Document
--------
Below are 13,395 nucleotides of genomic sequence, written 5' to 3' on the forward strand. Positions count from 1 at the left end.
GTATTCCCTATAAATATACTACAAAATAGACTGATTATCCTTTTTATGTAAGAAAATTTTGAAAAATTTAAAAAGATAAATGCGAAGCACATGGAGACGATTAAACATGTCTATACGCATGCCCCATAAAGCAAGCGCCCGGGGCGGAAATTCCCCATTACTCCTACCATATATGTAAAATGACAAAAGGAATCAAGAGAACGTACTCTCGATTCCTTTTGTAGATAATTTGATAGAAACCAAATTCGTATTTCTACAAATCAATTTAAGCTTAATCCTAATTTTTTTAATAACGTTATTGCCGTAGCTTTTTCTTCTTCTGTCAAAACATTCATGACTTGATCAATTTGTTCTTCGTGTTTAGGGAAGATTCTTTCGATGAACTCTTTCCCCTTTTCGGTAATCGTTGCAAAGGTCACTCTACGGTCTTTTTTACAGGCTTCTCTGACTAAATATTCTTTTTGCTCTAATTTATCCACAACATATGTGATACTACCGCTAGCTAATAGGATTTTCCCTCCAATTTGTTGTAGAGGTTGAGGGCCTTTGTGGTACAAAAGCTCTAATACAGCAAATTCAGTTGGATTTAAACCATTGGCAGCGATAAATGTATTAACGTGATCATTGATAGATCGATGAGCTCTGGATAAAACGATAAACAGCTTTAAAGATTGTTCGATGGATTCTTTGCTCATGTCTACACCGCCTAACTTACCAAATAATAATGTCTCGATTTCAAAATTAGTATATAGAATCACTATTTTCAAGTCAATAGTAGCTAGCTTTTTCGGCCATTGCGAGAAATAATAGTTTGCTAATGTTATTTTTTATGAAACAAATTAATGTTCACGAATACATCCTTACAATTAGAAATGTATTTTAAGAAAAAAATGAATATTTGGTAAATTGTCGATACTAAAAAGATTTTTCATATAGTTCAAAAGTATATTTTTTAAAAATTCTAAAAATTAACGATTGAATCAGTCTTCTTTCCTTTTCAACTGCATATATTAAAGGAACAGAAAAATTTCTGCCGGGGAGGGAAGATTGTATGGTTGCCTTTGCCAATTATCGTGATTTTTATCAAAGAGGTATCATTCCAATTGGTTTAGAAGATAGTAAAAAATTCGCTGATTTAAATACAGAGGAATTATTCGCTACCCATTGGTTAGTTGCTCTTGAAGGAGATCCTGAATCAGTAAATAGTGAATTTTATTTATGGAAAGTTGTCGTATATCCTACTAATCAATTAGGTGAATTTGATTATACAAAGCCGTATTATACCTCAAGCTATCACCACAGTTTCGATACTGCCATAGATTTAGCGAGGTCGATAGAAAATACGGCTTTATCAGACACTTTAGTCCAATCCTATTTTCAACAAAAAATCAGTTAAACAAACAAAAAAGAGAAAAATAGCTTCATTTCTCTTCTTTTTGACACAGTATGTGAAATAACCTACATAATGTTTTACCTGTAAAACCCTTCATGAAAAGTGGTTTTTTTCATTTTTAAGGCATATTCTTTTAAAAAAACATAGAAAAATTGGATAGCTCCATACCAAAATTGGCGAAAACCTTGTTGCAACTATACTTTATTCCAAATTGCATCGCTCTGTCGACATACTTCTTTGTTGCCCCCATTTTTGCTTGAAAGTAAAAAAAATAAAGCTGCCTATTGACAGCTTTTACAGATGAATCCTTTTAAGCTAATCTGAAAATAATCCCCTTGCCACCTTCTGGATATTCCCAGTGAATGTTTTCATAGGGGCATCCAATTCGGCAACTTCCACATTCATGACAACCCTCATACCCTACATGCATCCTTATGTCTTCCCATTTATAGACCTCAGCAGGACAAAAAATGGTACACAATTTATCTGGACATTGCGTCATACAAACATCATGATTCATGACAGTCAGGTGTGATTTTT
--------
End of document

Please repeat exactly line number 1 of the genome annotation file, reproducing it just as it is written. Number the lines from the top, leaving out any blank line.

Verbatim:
Below are 13,395 nucleotides of genomic sequence, written 5' to 3' on the forward strand. Positions count from 1 at the left end.